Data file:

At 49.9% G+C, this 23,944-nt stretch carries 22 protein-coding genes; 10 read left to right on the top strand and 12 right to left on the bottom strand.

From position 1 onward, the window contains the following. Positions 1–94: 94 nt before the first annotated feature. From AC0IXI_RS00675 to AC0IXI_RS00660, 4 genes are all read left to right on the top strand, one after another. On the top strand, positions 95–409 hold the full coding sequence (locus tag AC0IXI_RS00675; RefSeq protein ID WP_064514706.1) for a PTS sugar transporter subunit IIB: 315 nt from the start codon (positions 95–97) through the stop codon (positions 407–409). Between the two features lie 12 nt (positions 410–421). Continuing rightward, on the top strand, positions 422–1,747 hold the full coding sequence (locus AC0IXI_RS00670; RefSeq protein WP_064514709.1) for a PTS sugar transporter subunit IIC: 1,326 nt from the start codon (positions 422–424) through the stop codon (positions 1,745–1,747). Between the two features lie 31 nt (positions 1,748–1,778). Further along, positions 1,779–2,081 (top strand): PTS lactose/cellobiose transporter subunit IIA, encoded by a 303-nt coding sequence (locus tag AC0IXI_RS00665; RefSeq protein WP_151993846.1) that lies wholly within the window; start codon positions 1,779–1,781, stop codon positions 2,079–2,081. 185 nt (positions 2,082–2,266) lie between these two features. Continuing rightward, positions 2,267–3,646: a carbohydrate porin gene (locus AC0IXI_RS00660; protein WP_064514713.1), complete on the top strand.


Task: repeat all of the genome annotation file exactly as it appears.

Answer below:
At 49.9% G+C, this 23,944-nt stretch carries 22 protein-coding genes; 10 read left to right on the top strand and 12 right to left on the bottom strand.

From position 1 onward, the window contains the following. Positions 1–94: 94 nt before the first annotated feature. From AC0IXI_RS00675 to AC0IXI_RS00660, 4 genes are all read left to right on the top strand, one after another. On the top strand, positions 95–409 hold the full coding sequence (locus tag AC0IXI_RS00675; RefSeq protein ID WP_064514706.1) for a PTS sugar transporter subunit IIB: 315 nt from the start codon (positions 95–97) through the stop codon (positions 407–409). Between the two features lie 12 nt (positions 410–421). Continuing rightward, on the top strand, positions 422–1,747 hold the full coding sequence (locus AC0IXI_RS00670; RefSeq protein WP_064514709.1) for a PTS sugar transporter subunit IIC: 1,326 nt from the start codon (positions 422–424) through the stop codon (positions 1,745–1,747). Between the two features lie 31 nt (positions 1,748–1,778). Further along, positions 1,779–2,081 (top strand): PTS lactose/cellobiose transporter subunit IIA, encoded by a 303-nt coding sequence (locus tag AC0IXI_RS00665; RefSeq protein WP_151993846.1) that lies wholly within the window; start codon positions 1,779–1,781, stop codon positions 2,079–2,081. 185 nt (positions 2,082–2,266) lie between these two features. Continuing rightward, positions 2,267–3,646: a carbohydrate porin gene (locus AC0IXI_RS00660; protein WP_064514713.1), complete on the top strand.